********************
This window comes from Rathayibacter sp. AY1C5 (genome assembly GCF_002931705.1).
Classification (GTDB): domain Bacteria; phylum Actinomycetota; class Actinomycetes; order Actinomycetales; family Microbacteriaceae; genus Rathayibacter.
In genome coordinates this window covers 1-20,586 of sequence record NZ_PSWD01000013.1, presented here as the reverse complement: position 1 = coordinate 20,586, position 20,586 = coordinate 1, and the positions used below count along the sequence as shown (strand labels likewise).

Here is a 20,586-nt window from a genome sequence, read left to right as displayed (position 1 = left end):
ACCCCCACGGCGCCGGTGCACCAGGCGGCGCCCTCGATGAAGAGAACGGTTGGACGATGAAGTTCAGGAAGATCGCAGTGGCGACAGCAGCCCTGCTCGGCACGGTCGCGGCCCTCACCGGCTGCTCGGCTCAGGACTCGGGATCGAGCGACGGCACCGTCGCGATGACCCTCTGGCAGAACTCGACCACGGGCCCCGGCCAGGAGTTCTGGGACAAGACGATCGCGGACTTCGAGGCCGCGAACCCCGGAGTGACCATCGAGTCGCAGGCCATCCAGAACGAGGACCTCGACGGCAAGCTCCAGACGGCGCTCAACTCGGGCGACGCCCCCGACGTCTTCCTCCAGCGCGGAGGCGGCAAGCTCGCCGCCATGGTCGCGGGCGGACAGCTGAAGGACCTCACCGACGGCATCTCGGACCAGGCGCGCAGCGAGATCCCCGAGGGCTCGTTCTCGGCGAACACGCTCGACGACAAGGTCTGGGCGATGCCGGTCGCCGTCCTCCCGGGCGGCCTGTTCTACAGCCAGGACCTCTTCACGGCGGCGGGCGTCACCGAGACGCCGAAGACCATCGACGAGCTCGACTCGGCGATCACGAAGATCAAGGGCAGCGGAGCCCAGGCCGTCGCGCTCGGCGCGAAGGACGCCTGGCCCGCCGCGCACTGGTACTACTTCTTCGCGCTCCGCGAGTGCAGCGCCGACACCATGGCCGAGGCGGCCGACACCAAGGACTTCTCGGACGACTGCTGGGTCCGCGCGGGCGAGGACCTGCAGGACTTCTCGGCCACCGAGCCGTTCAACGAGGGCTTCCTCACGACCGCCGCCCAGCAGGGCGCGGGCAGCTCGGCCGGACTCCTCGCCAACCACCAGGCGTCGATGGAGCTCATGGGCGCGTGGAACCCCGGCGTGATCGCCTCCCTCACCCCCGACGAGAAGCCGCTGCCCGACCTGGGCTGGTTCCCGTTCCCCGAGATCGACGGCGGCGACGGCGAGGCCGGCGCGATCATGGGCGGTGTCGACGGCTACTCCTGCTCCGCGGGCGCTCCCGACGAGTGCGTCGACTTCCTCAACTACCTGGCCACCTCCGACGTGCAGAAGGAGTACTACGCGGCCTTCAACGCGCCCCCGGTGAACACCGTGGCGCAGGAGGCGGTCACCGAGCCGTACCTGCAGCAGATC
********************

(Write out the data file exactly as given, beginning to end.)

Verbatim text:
This window comes from Rathayibacter sp. AY1C5 (genome assembly GCF_002931705.1).
Classification (GTDB): domain Bacteria; phylum Actinomycetota; class Actinomycetes; order Actinomycetales; family Microbacteriaceae; genus Rathayibacter.
In genome coordinates this window covers 1-20,586 of sequence record NZ_PSWD01000013.1, presented here as the reverse complement: position 1 = coordinate 20,586, position 20,586 = coordinate 1, and the positions used below count along the sequence as shown (strand labels likewise).

Here is a 20,586-nt window from a genome sequence, read left to right as displayed (position 1 = left end):
ACCCCCACGGCGCCGGTGCACCAGGCGGCGCCCTCGATGAAGAGAACGGTTGGACGATGAAGTTCAGGAAGATCGCAGTGGCGACAGCAGCCCTGCTCGGCACGGTCGCGGCCCTCACCGGCTGCTCGGCTCAGGACTCGGGATCGAGCGACGGCACCGTCGCGATGACCCTCTGGCAGAACTCGACCACGGGCCCCGGCCAGGAGTTCTGGGACAAGACGATCGCGGACTTCGAGGCCGCGAACCCCGGAGTGACCATCGAGTCGCAGGCCATCCAGAACGAGGACCTCGACGGCAAGCTCCAGACGGCGCTCAACTCGGGCGACGCCCCCGACGTCTTCCTCCAGCGCGGAGGCGGCAAGCTCGCCGCCATGGTCGCGGGCGGACAGCTGAAGGACCTCACCGACGGCATCTCGGACCAGGCGCGCAGCGAGATCCCCGAGGGCTCGTTCTCGGCGAACACGCTCGACGACAAGGTCTGGGCGATGCCGGTCGCCGTCCTCCCGGGCGGCCTGTTCTACAGCCAGGACCTCTTCACGGCGGCGGGCGTCACCGAGACGCCGAAGACCATCGACGAGCTCGACTCGGCGATCACGAAGATCAAGGGCAGCGGAGCCCAGGCCGTCGCGCTCGGCGCGAAGGACGCCTGGCCCGCCGCGCACTGGTACTACTTCTTCGCGCTCCGCGAGTGCAGCGCCGACACCATGGCCGAGGCGGCCGACACCAAGGACTTCTCGGACGACTGCTGGGTCCGCGCGGGCGAGGACCTGCAGGACTTCTCGGCCACCGAGCCGTTCAACGAGGGCTTCCTCACGACCGCCGCCCAGCAGGGCGCGGGCAGCTCGGCCGGACTCCTCGCCAACCACCAGGCGTCGATGGAGCTCATGGGCGCGTGGAACCCCGGCGTGATCGCCTCCCTCACCCCCGACGAGAAGCCGCTGCCCGACCTGGGCTGGTTCCCGTTCCCCGAGATCGACGGCGGCGACGGCGAGGCCGGCGCGATCATGGGCGGTGTCGACGGCTACTCCTGCTCCGCGGGCGCTCCCGACGAGTGCGTCGACTTCCTCAACTACCTGGCCACCTCCGACGTGCAGAAGGAGTACTACGCGGCCTTCAACGCGCCCCCGGTGAACACCGTGGCGCAGGAGGCGGTCACCGAGCCGTACCTGCAGCAGATC